Even staff at the historic worker-owned Rainbow Grocery have had enough. Located at 13th and Folsom near "Tent City," a sprawling homeless encampment, members of the co-op have seen worsening conditions and are speaking out. Hoodline reports that workers have posted signs at checkouts to decry the situation.

"We Need Public Toilets," begins a list of demands on the flyers, "we need hypodermic needle clean ups.... we need mental health professionals here on the street.... if San Francisco can afford over $4 million to host a football game, we should be able to afford to improve the deplorable conditions of our poorest and most vulnerable residents."

Sure, when a newcomer to San Francisco declares that he "shouldn't have to see the pain, struggle, and despair of homeless people" on his way to a tech economy job, we might shake our heads. But here, when Rainbow — Rainbow! — is fed up, we may have to shake our heads some other way.

Now, to be fair, there has been a response to the tent encampment, and it's been rather swift. Yesterday, the Department of Public health declared the nearly mile-long "Tent City" a health hazard that needed to be cleared within 72 hours. The Department of Public Works — which has been conducting regular needle clean-ups and other works for over a year here — along with SFPD and CHP officers have been on hand performing sweeps of the area since Tuesday, and 48 Hills has footage of those from videographer Peter Menchini.

SF Police Raid Division St Homeless 23 Feb 2016 from Peter Menchini on Vimeo.

Glancing at the situation with Rainbow, Public Works spokesperson Rachel Gordon told CBS 5 that “People who have to walk through here. People with businesses are saying, ‘Enough is enough.’ And we’re hearing that.”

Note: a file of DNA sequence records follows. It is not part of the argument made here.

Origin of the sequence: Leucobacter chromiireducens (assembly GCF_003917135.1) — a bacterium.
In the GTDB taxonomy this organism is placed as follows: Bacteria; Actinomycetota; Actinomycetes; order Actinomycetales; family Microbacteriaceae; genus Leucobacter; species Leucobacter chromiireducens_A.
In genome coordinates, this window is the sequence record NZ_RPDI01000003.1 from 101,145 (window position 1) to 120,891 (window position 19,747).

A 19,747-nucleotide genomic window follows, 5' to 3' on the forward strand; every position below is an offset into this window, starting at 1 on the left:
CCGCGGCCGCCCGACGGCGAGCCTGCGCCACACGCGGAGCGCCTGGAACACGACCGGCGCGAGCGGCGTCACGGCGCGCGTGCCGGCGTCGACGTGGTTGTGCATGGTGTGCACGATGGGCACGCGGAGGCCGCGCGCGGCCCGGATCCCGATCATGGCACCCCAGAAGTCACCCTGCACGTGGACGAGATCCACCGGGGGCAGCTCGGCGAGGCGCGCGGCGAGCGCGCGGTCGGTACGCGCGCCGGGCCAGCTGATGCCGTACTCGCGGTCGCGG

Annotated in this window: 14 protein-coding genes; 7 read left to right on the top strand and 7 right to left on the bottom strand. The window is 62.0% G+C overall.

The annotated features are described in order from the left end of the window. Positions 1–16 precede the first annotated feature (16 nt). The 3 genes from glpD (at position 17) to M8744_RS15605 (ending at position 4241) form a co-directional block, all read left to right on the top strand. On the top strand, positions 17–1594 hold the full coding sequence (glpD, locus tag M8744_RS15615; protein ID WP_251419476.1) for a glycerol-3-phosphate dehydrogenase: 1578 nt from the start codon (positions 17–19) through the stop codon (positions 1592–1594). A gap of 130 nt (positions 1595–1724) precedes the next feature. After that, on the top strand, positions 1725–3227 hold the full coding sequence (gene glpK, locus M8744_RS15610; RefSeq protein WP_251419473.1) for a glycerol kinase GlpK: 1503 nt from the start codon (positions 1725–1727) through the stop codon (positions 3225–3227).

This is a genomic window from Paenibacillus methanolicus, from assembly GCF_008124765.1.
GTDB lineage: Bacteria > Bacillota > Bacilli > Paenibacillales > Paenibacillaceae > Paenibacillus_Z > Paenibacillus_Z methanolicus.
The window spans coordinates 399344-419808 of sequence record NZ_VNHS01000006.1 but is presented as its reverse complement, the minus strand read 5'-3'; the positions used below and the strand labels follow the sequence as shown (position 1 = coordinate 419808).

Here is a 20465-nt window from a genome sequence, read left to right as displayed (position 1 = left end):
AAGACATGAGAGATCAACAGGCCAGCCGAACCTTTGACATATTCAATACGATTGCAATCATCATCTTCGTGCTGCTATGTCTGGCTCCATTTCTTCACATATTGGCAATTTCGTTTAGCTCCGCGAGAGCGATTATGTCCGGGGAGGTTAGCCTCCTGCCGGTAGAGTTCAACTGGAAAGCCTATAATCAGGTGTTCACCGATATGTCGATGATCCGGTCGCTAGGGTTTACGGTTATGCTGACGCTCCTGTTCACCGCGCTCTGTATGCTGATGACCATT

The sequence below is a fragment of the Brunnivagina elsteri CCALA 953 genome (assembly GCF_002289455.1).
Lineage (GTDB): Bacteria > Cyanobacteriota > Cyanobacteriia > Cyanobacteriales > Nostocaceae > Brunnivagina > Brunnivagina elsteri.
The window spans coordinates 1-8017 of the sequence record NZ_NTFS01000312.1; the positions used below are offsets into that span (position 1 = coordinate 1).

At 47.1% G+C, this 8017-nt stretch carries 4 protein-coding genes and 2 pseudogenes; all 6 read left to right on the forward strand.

Mayor Ed Lee reportedly added that “We’re going to encourage people to get out of that situation and persuade them... And persuasion generally means a back-up by people who will say, ‘You can’t be here.'”

The problem of course is the issue of free will — many don't want to be in a shelter — and the perceived criminalization of homelessness. As one homeless man said, “The cop told us to move. And we said, ‘Where are we supposed to go?' Basically, the cop told us if we don’t move, we’re going to jail.” Yesterday, SFPD Chief Suhr dodged questions as to whether or not his officers would make arrests of those who refused to leave the area.

Lee hopes that the campers will seek shelter at Pier 80, where the Chronicle writes that 98 people slept on Monday night, a sizable uptick. Room for 25 more people was added yesterday.

“This place is nice, it’s clean, it’s comfortable, and it’s drug-free,” said one new Pier 80 inhabitant, a 56-year old man who has been homeless for four years. “They don’t treat you like a bug here, you know what I mean?”

But others say they won't be heading to Pier 80. “I’m going to go across the street, and then come right back,” one homeless man on Division Street said. “That’s what I’m gonna do.”

Previously: City To Clear 'Tent City' Homeless Encampment Within 72 Hours